• A team of detectives working on a report compiled by Kenya Association of Manufacturers (KAM) and Government agencies, including National Intelligence Service (NIS) have impounded one million bags of toxic rice in
  • According to the Directorate of Criminal Investigations, the rice, originally from Pakistan, had been condemned as unfit for human consumption and was past the expiry date by three years.

Had it not been for timely intervention by Kenyan authorities a staggering one million bags of toxic rice would have made its way into the Kenyan market and with it harm millions of Kenyans.

A team of detectives working on a report compiled by Kenya Association of Manufacturers (KAM) and Government agencies, including National Intelligence Service (NIS) have impounded one million bags of toxic rice in Mombasa County.

And that is not all, the detective have also confiscated more than 400 containers of cooking oil which, they say, do not meet required standards.

“Yes, it’s true we have impounded about one million bags of rice stored in some warehouses in Mombasa. We believe some of the toxic rice may have been sneaked into the market,” Said Director of Criminal Investigations George Kinoti yesterday,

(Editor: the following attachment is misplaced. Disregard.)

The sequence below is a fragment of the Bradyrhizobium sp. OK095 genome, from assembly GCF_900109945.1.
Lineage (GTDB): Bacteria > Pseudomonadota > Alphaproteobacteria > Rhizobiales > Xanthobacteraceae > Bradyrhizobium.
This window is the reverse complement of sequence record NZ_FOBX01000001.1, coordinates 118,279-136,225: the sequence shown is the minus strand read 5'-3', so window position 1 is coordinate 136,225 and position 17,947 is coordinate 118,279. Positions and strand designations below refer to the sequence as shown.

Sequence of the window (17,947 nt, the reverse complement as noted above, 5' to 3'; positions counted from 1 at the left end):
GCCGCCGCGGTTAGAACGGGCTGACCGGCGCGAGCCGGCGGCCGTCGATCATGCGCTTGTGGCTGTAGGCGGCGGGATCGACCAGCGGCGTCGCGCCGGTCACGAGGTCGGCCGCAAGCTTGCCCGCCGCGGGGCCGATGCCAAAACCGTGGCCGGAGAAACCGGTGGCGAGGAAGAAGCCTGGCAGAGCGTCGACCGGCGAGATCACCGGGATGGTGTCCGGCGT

Mr Kinoti said rogue importers working in collusion with customs officials were printing new bags that were transported to the high seas and used to repackage the contaminated rice, before releasing them into the market.

“They print new bags with fresh expiry dates then repackage the rice ready for entry through the port. Some of the rice had been condemned about three years ago as unfit for human consumption,” he added.

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The goods were seized last month by the authorities.

According to the Directorate of Criminal Investigations (DCI), the rice, originally from Pakistan, had been condemned as unfit for human consumption and was past the expiry date by three years but somehow found its way into the country.

In addition, the Kenya Bureau of Standards (Kebs) refused to clear more than 400 containers of 20kg jerricans of cooking oil from Malaysia.

This new development comes just weeks before the toxic sugar scandal which broke out last month has even settled down.

Sugar destined for sale in retail chains were seized and upon tasting were found to be laced with dangerous insoluble metals such as copper and mercury.

The Palm Oil Refiners Association of Malaysia (Poram) has already petitioned its government to intervene and have the oil shipped back to Malaysia.